Kerri Sackville is a writer for Australian website

This morning news broke that New Zealand Prime Minister Jacinda Ardern is expecting her first child. This is huge news for the country, and indeed for the world.

Ardern will be only the second modern head of government to give birth while in office, after Benazir Bhutto, Prime Minister of Pakistan, gave birth to her third child in 1990.

This is a both a significant moment in history, and a completely mundane one.


Arden's news is significant because it highlights the shifting paradigm of gender roles in child rearing. Ardern has announced that her television presenter partner, Clarke Gayford, will be "primary caregiver" for their child when she returns to work after six weeks of maternity leave.

Of course, this is not unprecedented. Politicians such as Jane Swift of the United States, Rachida Dati of France, and Aussie pollies Tanya Plibersek, Kate Ellis and former Senator Larissa Walters gave birth while in office — with Walters being the first to breastfeed in Australia's Federal Parliament.

And stay-at-home dads are far more visible now than 10 years ago, helped along by celebrity dads like Brad Pitt and David Beckham, and blogs such as Dad or Alive and Australia's Reservoir Dad.

In reality, however, the number of dads taking on primary responsibility for their babies and children remains depressingly low. A recent Australian Government study showed that the number of stay-at-home dads in two-parent, opposite sex families had barely risen above 4 per cent since 2011.

I don't believe Ardern and Gayford are making a deliberate political statement. They are simply a working couple having a baby, who have decided that the father's career is more readily put on hold to care for the infant. While Gayford, too, has a high-profile career, it's hard to argue with the fact that running the country is rather more significant.

But, given the low numbers of couples making a similar choice, their example will be hugely important. Both working women and their male partners need to see that it is a viable option for men to take on responsibility for the kids while their partners stay in the workforce.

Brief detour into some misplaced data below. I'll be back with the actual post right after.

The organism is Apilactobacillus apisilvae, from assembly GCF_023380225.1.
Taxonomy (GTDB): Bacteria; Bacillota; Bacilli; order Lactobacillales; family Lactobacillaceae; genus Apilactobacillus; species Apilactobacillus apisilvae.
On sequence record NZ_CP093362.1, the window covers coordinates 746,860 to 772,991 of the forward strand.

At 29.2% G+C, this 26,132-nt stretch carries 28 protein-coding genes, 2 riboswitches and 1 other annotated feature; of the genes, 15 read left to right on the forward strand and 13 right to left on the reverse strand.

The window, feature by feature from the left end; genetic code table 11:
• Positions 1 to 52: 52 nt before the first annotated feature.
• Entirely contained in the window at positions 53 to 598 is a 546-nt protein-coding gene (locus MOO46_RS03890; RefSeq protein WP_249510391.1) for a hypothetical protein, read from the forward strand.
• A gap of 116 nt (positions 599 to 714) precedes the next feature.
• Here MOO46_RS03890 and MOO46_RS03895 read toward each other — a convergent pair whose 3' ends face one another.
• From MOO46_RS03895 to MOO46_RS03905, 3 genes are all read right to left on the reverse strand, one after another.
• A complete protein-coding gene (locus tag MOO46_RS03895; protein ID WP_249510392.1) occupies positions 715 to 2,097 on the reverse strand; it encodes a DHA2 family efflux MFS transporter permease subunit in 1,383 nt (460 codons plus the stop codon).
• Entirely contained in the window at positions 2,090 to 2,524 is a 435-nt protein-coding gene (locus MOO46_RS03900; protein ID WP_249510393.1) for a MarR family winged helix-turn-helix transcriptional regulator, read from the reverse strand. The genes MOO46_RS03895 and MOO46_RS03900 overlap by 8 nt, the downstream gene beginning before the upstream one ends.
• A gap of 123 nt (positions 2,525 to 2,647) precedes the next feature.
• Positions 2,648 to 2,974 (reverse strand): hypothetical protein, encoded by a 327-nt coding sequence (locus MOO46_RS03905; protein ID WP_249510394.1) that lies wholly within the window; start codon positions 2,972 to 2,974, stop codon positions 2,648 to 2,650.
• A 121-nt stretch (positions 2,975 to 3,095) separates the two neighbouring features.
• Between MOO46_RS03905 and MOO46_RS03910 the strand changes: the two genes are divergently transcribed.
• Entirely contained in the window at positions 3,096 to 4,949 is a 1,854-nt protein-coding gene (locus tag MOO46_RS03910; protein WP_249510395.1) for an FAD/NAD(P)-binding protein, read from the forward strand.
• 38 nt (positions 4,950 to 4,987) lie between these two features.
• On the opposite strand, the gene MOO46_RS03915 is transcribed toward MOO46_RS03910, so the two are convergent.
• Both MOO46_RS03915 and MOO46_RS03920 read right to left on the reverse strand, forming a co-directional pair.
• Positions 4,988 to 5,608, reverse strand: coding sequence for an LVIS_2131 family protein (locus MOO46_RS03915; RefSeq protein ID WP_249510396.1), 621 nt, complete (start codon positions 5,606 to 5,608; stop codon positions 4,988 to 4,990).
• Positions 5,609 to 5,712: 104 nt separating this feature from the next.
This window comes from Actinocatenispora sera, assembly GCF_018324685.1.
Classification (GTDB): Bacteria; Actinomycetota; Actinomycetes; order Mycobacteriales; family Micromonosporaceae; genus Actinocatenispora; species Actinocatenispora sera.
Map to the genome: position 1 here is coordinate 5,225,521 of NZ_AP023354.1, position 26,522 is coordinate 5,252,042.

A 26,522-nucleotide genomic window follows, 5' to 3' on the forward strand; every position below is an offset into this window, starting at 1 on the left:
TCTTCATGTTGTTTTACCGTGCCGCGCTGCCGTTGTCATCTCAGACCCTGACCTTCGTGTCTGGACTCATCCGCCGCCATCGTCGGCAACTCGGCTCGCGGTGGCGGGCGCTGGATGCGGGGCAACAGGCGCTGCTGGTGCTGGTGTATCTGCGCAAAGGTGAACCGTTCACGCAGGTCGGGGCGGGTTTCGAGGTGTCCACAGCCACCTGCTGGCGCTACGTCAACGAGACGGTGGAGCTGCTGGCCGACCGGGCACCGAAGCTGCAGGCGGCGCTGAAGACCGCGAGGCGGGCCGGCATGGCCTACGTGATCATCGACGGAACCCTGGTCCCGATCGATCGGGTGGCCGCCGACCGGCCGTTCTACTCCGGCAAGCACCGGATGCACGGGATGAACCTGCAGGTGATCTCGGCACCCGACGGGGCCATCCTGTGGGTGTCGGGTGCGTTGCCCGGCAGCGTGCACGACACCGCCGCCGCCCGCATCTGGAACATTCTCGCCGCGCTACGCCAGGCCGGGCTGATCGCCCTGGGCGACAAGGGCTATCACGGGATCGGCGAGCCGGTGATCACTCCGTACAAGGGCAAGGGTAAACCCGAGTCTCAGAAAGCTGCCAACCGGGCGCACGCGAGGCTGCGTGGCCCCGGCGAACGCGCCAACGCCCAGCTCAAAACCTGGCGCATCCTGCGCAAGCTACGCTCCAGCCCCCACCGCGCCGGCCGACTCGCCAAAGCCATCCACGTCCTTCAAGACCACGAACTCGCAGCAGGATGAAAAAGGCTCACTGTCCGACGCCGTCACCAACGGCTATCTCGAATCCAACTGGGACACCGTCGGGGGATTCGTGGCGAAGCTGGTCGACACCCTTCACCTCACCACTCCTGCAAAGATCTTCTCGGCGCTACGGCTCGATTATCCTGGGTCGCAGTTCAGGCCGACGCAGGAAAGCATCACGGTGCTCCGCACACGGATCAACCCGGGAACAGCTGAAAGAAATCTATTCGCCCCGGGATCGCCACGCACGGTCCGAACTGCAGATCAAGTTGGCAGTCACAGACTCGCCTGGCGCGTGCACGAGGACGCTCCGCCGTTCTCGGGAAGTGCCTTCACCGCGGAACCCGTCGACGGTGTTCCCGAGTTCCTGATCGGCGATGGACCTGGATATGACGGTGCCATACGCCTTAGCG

On the other hand, Ardern's pregnancy should be utterly mundane news. Politicians — even world leaders — have babies all the time. British Prime Minister David Cameron had a new baby while he was in office, as did his recent predecessor Tony Blair.

Australians Bill Shorten, Joe Hockey, Christopher Pyne and Josh Frydenberg have all had babies while serving as ministers. So what on earth is the big deal?

Jacinda Ardern posted this picture of herself with her nieces and nephews on social media. Photo / Twitter
Jacinda Ardern posted this picture of herself with her nieces and nephews on social media. Photo / Twitter

Well, the big deal, of course, is that they are men, and have wives at home to care for the kids. No-one worried about the impact of a newborn on Cameron or Shorten or Frydenberg, because they had their partners to deal with all the night feeds and nappies.

So why on earth can't a male partner do the same? Why should a newborn impact on a woman more than a man? Pregnancy isn't a disease, and a pregnant woman can work right until giving birth.

And once the baby has been born, and the woman is up and about again, there is absolutely no reason why the dad can't step up and take on the bulk of the child-rearing.

Let's celebrate this news because every new baby is worth celebrating. Let it inspire more fathers to be stay-at-home parents, so that more women can stay in the workforce, and so that dads can experience all the joys that child raising has to offer.

And let's hope that soon, this won't even be noteworthy. A working parent and a stay-at-home parent make an excellent combination, and it shouldn't matter which one is the mum or the dad.